Sweta Goswami was one of the young journalists selected from India to participate in the Future News Conference 2015. She writes about the insights she gained
Working for two years as a metro reporter with a leading national newspaper in New Delhi somehow gradually limited my thinking process. Not that I did not enjoy my work, I certainly did and still do. Unknowingly I was just drudging along; stuck beneath a pile of routine stories. The courage, confidence and most importantly, the very realisation that my output in terms of reportage can go way beyond the boundaries of the national capital or even India is what Future News 2015 gave me.
Future News 2015, a conference organised by the British Council for young journalists, is a major confidence booster right from the start. It starts with you being selected along with just two others through a national level essay competition. Getting selected for it in a country as big as India itself is quite something (read: to add to your CV).
Time really flew since the day I was informed that I was selected for the fully-funded trip to Edinburgh, the venue for this year’s conference. By the afternoon of 3 September, I was there at the Edinburgh Airport and by evening, I had already made around two dozen friends from countries like Egypt, Pakistan, China, Bangladesh, Trinidad and Tobago, South Africa, Lebanon and of course UK.
The three-day conference began 4 September onwards, and on the very first day I got to learn how news from various continents is discussed in daily editorial meetings in an organisation as big as Reuters — all thanks to Reuters Managing Editor Paul Ingrassia for the insight. Until then, I was just used to daily editorial meetings to discuss stories pertaining to New Delhi or at max, for the whole of India. On the same day, Andy Bissell of Bournemouth University gave me some real witty techniques to be used while interviewing a personality.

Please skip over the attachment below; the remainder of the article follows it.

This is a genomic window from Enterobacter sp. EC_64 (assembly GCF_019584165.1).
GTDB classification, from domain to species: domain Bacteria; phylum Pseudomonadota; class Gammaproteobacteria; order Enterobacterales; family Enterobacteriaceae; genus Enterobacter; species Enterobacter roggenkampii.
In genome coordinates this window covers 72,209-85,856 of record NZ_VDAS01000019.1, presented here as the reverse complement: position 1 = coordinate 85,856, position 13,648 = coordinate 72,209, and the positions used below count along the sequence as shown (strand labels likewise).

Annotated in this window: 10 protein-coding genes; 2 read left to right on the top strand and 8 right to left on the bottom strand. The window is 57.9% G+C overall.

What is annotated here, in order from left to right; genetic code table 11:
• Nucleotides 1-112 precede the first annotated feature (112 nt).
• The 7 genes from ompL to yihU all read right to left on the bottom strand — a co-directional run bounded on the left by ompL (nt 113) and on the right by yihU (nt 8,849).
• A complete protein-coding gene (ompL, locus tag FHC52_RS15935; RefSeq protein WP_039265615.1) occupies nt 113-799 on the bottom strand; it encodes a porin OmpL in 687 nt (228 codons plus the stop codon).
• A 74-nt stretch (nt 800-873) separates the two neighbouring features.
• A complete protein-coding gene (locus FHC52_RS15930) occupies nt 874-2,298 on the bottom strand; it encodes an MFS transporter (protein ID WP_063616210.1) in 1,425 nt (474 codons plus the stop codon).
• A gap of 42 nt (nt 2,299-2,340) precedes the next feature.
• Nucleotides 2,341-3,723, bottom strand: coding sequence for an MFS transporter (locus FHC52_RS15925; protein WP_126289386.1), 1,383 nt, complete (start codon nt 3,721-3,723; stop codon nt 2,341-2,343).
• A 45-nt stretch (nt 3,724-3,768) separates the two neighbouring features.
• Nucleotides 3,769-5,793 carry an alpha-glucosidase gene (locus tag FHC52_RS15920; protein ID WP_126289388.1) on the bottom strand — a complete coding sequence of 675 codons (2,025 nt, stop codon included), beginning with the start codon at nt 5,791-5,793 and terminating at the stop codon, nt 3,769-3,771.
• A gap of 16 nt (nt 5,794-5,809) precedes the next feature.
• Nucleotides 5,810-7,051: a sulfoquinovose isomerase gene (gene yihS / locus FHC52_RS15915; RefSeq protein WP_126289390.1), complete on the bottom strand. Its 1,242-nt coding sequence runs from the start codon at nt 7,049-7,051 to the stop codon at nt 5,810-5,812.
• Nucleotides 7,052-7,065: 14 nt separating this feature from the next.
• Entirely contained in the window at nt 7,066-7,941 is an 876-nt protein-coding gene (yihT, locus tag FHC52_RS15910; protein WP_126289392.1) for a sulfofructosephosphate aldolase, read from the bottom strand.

Day 2 was probably the most exciting for all the 93 delegates present in the conference. Sue Turton, foreign correspondent with Al Jazeera gave us an amazing sneak peek into how war/conflict reporting is done. The videos she showed actually kept most of us at the edge of our seats.
On Day 3, the last day of the conference, we were given an insight into the world of start-ups. James Waterson of buzzfeed.com narrated the story of how the start-up has grown in just two years since its inception and has now even overtaken The Guardian.
The sessions aside, the major takeaway for me from Furture News 2015 has been two fold — First, it helped me build a rapport with the speakers off stage during tea or lunch breaks second, I ended up making a lot of friends from across the globe. We all are connected through Facebook and Twitter and most importantly, everyone happily agrees to debate, discuss or just talk about the issues that persist in their respective country.
Meanwhile, the learning did not just end with the culmination of the conference, it is still on. The real work starts now, which is gradually building on the network you created in just 3 days!